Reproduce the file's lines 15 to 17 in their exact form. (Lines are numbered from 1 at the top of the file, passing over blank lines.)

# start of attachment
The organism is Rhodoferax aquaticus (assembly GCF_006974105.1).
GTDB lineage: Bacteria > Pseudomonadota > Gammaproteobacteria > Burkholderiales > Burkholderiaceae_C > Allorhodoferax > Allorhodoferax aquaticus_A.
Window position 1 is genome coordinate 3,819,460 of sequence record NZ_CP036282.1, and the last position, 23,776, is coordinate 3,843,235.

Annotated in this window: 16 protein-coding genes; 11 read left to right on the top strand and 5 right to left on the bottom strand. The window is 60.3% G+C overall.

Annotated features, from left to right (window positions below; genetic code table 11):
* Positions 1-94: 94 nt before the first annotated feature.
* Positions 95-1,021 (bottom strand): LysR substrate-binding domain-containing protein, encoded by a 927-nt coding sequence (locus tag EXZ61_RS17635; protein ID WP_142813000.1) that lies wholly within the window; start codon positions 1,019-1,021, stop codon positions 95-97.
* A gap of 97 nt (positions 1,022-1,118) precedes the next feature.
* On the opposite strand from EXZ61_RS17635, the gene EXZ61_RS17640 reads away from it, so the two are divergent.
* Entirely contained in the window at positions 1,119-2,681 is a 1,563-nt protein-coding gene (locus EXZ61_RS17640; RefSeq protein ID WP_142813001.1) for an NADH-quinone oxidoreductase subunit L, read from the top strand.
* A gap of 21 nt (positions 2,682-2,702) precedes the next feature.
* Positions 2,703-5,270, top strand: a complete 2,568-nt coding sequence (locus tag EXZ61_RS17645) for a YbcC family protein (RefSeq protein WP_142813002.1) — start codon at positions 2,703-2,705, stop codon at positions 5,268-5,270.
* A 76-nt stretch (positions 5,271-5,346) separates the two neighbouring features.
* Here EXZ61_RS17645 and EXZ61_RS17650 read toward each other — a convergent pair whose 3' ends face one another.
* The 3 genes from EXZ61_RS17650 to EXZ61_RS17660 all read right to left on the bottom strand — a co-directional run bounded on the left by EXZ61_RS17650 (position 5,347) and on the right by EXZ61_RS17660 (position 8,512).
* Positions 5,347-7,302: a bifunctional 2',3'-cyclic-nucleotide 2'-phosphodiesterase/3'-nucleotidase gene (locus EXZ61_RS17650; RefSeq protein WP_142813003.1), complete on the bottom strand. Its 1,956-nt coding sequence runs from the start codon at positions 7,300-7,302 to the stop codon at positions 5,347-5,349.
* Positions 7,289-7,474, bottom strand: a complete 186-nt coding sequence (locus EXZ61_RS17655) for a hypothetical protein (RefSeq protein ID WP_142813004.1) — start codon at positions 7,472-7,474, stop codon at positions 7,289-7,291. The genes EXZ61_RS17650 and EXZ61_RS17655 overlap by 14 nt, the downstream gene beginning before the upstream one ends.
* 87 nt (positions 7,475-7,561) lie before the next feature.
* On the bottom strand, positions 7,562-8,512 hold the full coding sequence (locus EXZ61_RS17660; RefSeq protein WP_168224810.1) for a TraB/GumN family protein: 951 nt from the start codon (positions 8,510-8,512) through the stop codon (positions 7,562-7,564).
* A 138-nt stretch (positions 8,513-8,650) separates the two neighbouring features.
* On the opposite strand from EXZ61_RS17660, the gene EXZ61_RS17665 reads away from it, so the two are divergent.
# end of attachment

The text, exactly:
* The 3 genes from EXZ61_RS17650 to EXZ61_RS17660 all read right to left on the bottom strand — a co-directional run bounded on the left by EXZ61_RS17650 (position 5,347) and on the right by EXZ61_RS17660 (position 8,512).
* Positions 5,347-7,302: a bifunctional 2',3'-cyclic-nucleotide 2'-phosphodiesterase/3'-nucleotidase gene (locus EXZ61_RS17650; RefSeq protein WP_142813003.1), complete on the bottom strand. Its 1,956-nt coding sequence runs from the start codon at positions 7,300-7,302 to the stop codon at positions 5,347-5,349.
* Positions 7,289-7,474, bottom strand: a complete 186-nt coding sequence (locus EXZ61_RS17655) for a hypothetical protein (RefSeq protein ID WP_142813004.1) — start codon at positions 7,472-7,474, stop codon at positions 7,289-7,291. The genes EXZ61_RS17650 and EXZ61_RS17655 overlap by 14 nt, the downstream gene beginning before the upstream one ends.